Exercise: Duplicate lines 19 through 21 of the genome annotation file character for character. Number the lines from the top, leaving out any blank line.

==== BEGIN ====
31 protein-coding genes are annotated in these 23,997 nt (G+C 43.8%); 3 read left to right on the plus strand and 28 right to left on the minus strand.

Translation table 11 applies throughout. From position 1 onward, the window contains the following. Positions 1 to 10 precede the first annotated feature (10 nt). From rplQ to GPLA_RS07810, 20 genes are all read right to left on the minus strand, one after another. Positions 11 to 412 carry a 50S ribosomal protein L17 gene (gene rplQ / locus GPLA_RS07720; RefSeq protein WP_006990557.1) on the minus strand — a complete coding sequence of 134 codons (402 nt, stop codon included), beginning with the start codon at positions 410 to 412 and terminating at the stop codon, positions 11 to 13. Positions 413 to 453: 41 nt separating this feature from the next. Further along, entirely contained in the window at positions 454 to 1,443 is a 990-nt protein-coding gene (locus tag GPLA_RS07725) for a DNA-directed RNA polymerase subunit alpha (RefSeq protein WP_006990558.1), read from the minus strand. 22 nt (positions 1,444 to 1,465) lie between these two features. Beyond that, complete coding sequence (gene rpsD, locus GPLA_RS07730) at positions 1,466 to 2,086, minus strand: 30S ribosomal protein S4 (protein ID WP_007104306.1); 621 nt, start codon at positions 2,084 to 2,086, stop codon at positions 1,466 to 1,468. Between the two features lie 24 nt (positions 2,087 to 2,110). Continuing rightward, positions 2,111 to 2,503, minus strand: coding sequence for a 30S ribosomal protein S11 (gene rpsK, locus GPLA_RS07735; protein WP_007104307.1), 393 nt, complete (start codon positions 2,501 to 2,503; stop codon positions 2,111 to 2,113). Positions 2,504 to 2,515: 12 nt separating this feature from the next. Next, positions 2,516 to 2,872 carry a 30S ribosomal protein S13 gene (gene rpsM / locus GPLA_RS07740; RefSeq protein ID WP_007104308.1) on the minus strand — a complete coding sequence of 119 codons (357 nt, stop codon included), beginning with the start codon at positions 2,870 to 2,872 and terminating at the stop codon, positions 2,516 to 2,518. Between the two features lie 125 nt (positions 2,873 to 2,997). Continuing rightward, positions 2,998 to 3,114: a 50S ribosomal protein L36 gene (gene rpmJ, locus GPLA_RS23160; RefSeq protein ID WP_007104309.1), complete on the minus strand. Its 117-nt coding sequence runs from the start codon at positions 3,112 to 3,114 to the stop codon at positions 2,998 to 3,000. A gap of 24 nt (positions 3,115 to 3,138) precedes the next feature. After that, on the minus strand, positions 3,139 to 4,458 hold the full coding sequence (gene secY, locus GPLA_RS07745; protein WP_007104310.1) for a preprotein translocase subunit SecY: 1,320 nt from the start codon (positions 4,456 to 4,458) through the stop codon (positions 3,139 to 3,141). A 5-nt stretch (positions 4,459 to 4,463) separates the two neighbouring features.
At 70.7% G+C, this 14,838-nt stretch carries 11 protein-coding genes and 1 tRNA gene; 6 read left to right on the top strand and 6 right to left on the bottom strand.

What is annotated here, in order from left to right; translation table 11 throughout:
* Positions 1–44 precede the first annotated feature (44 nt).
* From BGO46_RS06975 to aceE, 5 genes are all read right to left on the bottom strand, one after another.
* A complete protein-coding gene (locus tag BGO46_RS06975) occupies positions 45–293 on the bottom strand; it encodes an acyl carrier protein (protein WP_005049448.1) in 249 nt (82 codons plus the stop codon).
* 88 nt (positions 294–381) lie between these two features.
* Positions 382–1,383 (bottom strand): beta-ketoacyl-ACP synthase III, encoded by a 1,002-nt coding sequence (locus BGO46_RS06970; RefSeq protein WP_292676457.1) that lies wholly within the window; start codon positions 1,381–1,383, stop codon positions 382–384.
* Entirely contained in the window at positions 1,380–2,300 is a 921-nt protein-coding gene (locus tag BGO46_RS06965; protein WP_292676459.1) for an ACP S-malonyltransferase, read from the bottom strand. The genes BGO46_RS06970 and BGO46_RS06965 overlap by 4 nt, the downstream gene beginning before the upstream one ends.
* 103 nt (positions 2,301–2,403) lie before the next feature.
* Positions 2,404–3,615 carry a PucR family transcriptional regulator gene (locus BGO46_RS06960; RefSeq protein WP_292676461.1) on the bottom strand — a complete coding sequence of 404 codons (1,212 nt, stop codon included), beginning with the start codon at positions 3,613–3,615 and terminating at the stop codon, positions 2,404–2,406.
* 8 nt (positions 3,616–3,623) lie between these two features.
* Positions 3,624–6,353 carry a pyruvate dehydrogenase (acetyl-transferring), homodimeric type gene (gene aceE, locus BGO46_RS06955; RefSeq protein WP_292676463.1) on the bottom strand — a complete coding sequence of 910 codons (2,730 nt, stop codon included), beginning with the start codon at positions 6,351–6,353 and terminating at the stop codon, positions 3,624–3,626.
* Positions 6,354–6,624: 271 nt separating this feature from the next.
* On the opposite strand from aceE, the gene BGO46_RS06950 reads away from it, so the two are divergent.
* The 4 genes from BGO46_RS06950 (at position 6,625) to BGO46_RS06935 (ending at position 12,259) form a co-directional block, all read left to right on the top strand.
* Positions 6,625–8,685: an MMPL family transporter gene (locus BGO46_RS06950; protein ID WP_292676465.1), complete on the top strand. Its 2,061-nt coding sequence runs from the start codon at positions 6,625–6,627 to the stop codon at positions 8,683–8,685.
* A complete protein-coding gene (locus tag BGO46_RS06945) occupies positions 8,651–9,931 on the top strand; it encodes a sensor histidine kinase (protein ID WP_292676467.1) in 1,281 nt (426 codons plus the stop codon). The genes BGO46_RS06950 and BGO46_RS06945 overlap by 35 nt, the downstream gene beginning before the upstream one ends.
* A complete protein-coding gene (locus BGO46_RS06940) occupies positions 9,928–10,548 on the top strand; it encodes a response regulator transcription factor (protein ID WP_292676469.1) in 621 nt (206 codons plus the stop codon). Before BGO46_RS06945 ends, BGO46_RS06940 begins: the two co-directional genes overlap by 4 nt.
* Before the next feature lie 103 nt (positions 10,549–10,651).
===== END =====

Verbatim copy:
* A complete protein-coding gene (locus tag BGO46_RS06945) occupies positions 8,651–9,931 on the top strand; it encodes a sensor histidine kinase (protein ID WP_292676467.1) in 1,281 nt (426 codons plus the stop codon). The genes BGO46_RS06950 and BGO46_RS06945 overlap by 35 nt, the downstream gene beginning before the upstream one ends.
* A complete protein-coding gene (locus BGO46_RS06940) occupies positions 9,928–10,548 on the top strand; it encodes a response regulator transcription factor (protein ID WP_292676469.1) in 621 nt (206 codons plus the stop codon). Before BGO46_RS06945 ends, BGO46_RS06940 begins: the two co-directional genes overlap by 4 nt.
* Before the next feature lie 103 nt (positions 10,549–10,651).